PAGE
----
Argentine President Cristina Fernandez, who is suffering from a broken ankle, left on Tuesday afternoon for Calafate in Santa Cruz province, after doctors allowed her to travel. She plans to spend New Year with the family and in good spirits twitted about the authorization, presented her smallest pet, a toy-caniche Lolita and announced that small pets will be allowed to travel in all domestic Aerolineas and Austral flights.
“Last night my doctors took an x-ray and my orthopedist authorized me to travel,” Cristina Fernandez shared in her Twitter account. She also let herself be seen in a wheelchair next to her closest aides, Anibal Fernandez, Jorge Capitanich and Oscar Parrilli.
The Argentine president fell on a slippery floor and suffered an ankle fracture in Rio Gallegos during her Christmas break last Friday and had to be flown to Buenos Aires for treatment. No x-ray or other support equipment were available at the Rio Gallegos hospital.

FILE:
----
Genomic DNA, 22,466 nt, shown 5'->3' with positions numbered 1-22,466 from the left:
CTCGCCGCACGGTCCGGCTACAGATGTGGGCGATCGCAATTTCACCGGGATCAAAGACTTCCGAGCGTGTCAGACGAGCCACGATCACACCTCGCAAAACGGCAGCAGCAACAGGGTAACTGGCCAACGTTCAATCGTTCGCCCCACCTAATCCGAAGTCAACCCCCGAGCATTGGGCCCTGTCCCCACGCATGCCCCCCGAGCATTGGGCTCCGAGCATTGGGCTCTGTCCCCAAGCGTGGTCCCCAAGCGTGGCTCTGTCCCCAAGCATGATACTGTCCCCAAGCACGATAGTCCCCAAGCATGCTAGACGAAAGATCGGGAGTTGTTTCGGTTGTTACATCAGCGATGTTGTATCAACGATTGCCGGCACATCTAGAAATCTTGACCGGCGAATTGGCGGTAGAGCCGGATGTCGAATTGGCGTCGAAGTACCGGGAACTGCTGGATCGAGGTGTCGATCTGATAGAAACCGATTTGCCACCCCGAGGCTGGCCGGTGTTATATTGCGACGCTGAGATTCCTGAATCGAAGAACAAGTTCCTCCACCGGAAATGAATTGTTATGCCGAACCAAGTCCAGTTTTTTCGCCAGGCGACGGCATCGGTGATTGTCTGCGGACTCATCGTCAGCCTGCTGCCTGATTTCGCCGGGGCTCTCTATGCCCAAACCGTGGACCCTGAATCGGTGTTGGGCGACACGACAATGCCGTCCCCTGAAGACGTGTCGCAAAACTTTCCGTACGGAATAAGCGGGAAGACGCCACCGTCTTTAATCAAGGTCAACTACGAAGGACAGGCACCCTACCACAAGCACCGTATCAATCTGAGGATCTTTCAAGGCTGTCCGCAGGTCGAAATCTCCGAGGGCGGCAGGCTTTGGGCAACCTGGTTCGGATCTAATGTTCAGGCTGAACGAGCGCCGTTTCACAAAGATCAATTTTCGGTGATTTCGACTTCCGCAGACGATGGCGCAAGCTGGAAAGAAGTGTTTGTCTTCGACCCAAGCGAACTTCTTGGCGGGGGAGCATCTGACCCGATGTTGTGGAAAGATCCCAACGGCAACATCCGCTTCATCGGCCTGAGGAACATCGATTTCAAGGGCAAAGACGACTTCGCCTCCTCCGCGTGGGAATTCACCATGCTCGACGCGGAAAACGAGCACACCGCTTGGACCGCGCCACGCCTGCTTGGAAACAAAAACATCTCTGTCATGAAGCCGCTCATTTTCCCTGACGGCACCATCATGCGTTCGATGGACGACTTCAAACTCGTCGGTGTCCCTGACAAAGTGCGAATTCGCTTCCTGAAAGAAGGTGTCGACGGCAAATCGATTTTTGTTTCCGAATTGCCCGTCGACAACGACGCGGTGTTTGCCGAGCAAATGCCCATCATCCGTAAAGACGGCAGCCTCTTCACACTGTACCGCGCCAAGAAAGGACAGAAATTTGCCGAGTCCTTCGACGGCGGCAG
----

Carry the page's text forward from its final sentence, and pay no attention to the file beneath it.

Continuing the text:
According to Cristina Fernandez, starting January 15 small cats and dogs will be allowed to travel with their families inside the aircraft, in all domestic Aerolíneas and Austral flights.
Reports from the presidential residence in Olivos indicated the head of state was forced to keep her leg in the air and moved around in a wheelchair. However this did not impede her from addressing business and meeting some cabinet ministers and aides.
Cristina Fernandez will have to comply with a month-long or even longer convalescence period and is not allowed to step with her left leg; but as she improves could move around with crouches.
As a consequence of the ankle fracture the president will not be able to travel to the Vatican next 22 January to celebrate the 30th anniversary of the Peace and Friendship treaty with Chile. The celebration was to take place with Pope Francis, since the Vatican played a crucial role in achieving the treaty, and Chilean president Michelle Bachelet.
Likewise next Thursday Argentina will be represented by vice-president Amado Boudou at the inauguration of Dilma Rousseff's second consecutive mandate as Brazilian president.